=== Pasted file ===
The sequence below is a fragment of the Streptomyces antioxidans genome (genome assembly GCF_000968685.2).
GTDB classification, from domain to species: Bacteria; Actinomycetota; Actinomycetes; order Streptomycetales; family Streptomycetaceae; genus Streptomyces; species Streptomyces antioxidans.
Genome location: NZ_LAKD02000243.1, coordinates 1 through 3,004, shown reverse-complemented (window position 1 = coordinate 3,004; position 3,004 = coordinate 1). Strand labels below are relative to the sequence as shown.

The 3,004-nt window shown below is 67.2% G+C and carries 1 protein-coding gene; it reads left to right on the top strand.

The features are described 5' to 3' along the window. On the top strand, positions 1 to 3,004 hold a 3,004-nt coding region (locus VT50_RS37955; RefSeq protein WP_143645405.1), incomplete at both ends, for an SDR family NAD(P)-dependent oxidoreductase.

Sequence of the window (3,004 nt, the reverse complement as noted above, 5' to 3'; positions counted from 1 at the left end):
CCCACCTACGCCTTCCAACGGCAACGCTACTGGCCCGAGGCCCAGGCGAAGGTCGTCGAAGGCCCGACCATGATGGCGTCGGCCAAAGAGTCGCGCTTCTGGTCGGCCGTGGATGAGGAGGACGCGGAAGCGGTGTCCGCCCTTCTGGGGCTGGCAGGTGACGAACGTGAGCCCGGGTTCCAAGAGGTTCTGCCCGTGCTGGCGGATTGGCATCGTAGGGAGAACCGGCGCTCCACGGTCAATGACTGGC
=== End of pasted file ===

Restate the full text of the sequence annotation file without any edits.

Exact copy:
The sequence below is a fragment of the Streptomyces antioxidans genome (genome assembly GCF_000968685.2).
GTDB classification, from domain to species: Bacteria; Actinomycetota; Actinomycetes; order Streptomycetales; family Streptomycetaceae; genus Streptomyces; species Streptomyces antioxidans.
Genome location: NZ_LAKD02000243.1, coordinates 1 through 3,004, shown reverse-complemented (window position 1 = coordinate 3,004; position 3,004 = coordinate 1). Strand labels below are relative to the sequence as shown.

The 3,004-nt window shown below is 67.2% G+C and carries 1 protein-coding gene; it reads left to right on the top strand.

The features are described 5' to 3' along the window. On the top strand, positions 1 to 3,004 hold a 3,004-nt coding region (locus VT50_RS37955; RefSeq protein WP_143645405.1), incomplete at both ends, for an SDR family NAD(P)-dependent oxidoreductase.

Sequence of the window (3,004 nt, the reverse complement as noted above, 5' to 3'; positions counted from 1 at the left end):
CCCACCTACGCCTTCCAACGGCAACGCTACTGGCCCGAGGCCCAGGCGAAGGTCGTCGAAGGCCCGACCATGATGGCGTCGGCCAAAGAGTCGCGCTTCTGGTCGGCCGTGGATGAGGAGGACGCGGAAGCGGTGTCCGCCCTTCTGGGGCTGGCAGGTGACGAACGTGAGCCCGGGTTCCAAGAGGTTCTGCCCGTGCTGGCGGATTGGCATCGTAGGGAGAACCGGCGCTCCACGGTCAATGACTGGC